Cyber-focused banking regulator may step down

New York’s top banking regulator, one of the most vocal regulators discussing stricter banking cybersecurity measures, will likely step down next year, according to multiple reports.

Benjamin Lawsky, New York’s banking supervisor, has recently been exploring private sector job opportunities.


Nothing’s final, insisted Matthew Anderson, a spokesman for Lawsky.

“He loves his job and is very busy doing it to the best of his ability each day,” he said. “He hasn’t decided on his plans for the future.”

In recent weeks, Lawsky has pressed the financial sector for more information about how they monitor cyber risks. Lawsky is considering applying a version of New York’s proposed bitcoin standards to banks if he finds the industry’s cyber practices lacking.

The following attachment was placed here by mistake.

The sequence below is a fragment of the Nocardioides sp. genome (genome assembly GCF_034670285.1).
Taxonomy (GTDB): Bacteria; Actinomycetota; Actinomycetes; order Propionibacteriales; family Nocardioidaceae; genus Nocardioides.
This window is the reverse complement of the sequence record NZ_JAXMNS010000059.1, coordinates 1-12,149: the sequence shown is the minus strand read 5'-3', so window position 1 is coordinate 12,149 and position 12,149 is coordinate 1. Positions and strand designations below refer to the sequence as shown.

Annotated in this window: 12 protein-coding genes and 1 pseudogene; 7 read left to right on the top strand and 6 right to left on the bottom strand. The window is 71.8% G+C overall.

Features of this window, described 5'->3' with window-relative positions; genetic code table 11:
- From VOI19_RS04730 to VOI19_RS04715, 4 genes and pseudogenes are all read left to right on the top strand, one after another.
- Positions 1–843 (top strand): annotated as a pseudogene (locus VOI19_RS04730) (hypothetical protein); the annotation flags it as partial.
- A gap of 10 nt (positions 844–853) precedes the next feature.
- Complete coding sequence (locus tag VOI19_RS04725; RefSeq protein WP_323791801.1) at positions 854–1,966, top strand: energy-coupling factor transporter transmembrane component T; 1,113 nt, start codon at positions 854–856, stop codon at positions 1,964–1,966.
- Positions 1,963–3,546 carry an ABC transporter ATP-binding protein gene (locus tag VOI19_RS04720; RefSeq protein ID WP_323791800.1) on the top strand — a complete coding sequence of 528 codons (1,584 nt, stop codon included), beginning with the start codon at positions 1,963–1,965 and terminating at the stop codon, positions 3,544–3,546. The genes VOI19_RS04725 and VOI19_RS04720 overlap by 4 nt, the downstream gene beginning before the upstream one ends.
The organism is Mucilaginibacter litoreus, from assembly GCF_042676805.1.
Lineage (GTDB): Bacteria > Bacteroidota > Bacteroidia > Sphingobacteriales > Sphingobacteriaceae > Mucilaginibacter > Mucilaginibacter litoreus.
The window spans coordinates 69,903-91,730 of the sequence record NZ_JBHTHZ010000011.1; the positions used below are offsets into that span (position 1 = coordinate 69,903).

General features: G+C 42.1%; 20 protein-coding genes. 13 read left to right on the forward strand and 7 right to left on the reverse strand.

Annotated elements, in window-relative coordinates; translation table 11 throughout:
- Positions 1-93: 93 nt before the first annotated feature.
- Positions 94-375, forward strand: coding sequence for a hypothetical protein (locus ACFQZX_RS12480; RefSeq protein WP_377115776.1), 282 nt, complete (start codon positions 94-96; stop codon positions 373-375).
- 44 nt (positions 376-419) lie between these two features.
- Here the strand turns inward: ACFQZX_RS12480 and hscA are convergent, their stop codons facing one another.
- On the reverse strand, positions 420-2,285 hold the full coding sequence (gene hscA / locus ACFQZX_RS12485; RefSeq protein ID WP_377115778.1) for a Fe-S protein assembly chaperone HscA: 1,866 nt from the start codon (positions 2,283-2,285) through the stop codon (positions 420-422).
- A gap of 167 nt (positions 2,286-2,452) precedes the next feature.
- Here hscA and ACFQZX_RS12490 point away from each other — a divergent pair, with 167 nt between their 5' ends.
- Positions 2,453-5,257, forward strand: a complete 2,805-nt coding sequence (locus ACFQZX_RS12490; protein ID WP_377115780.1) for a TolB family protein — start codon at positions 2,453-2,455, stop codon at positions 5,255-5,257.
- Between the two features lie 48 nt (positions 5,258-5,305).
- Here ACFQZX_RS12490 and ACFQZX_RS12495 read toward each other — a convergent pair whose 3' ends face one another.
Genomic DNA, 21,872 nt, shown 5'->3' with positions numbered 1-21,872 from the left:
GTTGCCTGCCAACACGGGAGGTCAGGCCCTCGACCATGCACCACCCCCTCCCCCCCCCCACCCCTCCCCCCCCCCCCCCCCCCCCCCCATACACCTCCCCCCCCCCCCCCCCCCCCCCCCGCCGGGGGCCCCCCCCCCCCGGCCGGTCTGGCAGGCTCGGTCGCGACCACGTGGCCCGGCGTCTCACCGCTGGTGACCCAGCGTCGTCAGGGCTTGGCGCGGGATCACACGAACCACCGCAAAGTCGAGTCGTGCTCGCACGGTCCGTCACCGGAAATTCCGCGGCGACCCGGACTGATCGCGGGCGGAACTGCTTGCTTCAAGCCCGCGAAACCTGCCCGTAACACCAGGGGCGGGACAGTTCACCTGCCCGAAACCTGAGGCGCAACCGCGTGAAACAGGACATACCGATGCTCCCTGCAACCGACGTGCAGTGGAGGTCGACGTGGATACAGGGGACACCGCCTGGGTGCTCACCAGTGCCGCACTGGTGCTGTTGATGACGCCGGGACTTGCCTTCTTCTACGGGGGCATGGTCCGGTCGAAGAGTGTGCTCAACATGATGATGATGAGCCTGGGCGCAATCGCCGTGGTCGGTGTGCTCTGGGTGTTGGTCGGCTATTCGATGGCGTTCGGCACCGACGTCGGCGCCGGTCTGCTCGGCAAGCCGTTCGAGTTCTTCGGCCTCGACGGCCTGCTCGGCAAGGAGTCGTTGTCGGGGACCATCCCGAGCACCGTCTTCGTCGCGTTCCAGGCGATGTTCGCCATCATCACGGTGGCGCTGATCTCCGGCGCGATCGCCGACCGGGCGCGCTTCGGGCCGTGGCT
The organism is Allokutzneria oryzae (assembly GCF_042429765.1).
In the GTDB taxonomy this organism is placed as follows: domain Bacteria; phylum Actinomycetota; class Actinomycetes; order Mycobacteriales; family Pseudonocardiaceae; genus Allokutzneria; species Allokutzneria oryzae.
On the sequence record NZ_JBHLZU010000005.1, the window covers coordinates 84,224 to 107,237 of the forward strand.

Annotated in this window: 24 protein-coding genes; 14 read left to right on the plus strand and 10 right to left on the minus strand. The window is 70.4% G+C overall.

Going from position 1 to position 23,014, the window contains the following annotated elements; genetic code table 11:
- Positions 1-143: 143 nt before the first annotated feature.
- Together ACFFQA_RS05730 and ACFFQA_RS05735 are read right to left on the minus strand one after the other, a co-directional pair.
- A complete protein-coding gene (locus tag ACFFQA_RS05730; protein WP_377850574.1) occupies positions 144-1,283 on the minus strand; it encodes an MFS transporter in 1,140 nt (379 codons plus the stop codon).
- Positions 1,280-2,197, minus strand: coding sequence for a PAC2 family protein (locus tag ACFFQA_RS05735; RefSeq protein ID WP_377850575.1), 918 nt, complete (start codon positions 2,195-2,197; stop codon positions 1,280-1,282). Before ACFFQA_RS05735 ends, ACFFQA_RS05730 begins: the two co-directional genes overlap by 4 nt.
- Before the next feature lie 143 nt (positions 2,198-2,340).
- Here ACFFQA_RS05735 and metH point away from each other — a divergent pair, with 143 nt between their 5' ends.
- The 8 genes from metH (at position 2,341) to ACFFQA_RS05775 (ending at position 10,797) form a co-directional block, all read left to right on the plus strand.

New York’s bitcoin regulations, which are still under consideration, heavily emphasize cybersecurity and would require companies using bitcoins to undergo background checks, keep detailed records of bitcoin transactions and report any instances of fraud.

Lawsky has been in his position since 2011, when New York Gov. Andrew Cuomo appointed him to head the newly formed Department of Financial Services.

During his tenure, Lawsky has gained a reputation for reaching large settlements with some of Wall Street’s biggest names, often moving ahead of federal regulators.

In recent months, Lawsky identified cyberterrorism as the top issue for his department in the coming year.

Following a massive breach at JPMorgan that exposed the information of 76 million households, Lawsky wrote to financial institutions, requesting all information on how they evaluate the cybersecurity of third-party vendors.

“It is abundantly clear that, in many respects, a firm’s level of cybersecurity is only as good as the cybersecurity of its vendors," he said in the letter, obtained by Reuters.